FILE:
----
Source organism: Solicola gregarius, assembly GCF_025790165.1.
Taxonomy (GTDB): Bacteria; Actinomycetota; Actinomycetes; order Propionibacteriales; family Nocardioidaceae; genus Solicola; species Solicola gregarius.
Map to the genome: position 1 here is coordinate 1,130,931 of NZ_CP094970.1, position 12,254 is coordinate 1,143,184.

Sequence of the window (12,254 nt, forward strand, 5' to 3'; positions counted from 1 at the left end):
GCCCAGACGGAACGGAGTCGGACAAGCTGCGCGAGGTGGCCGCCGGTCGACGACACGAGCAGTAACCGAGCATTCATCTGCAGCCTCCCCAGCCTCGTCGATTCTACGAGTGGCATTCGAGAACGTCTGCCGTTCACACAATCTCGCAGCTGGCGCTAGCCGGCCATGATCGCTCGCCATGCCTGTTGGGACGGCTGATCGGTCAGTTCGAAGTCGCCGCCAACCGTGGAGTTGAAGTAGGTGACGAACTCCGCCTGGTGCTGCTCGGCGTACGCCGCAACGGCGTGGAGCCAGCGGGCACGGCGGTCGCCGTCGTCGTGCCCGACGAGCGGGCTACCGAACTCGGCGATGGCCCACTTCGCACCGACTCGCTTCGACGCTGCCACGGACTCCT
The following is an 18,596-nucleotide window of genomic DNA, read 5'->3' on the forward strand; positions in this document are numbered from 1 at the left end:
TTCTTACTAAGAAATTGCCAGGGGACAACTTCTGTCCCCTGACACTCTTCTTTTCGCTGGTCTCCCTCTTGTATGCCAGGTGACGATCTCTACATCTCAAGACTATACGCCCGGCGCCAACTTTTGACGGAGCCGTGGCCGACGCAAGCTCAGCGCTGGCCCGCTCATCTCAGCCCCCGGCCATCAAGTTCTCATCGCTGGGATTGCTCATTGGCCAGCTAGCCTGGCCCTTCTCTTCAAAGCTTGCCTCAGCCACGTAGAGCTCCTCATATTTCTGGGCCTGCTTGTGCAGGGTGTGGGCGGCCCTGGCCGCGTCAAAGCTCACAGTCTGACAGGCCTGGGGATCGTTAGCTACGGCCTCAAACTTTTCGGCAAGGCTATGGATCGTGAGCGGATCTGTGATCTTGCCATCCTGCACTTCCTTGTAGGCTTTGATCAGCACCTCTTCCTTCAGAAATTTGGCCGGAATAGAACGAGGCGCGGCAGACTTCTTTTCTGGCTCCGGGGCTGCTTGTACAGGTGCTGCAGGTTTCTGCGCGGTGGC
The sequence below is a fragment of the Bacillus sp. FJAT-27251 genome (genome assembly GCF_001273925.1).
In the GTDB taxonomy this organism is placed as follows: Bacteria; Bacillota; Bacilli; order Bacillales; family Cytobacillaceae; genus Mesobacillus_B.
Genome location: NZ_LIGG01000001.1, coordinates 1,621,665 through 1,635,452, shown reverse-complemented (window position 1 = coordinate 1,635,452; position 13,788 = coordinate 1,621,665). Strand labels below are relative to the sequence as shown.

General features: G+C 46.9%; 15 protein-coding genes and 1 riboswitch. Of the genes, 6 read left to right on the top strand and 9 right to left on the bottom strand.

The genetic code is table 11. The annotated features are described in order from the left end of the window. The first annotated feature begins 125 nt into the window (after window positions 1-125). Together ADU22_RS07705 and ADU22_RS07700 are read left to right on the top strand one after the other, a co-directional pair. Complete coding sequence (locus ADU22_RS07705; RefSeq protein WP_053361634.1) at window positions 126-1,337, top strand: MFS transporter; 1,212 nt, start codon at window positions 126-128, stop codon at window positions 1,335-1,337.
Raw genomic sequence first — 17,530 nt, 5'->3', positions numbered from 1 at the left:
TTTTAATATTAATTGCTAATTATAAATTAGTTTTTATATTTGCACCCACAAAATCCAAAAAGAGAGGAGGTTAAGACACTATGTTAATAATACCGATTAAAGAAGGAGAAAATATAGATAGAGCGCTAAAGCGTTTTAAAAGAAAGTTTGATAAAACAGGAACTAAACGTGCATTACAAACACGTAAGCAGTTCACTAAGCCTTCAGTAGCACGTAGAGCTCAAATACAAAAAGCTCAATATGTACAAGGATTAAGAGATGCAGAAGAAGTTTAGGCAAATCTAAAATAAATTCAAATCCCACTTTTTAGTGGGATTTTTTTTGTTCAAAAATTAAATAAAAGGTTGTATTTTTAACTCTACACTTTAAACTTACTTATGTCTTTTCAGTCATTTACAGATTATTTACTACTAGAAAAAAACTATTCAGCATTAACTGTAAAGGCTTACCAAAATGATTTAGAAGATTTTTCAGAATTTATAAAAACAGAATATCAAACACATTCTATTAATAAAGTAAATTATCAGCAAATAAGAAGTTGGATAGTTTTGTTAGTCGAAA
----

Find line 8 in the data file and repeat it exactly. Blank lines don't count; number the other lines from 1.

The sequence below is a fragment of the Bacillus sp. FJAT-27251 genome (genome assembly GCF_001273925.1).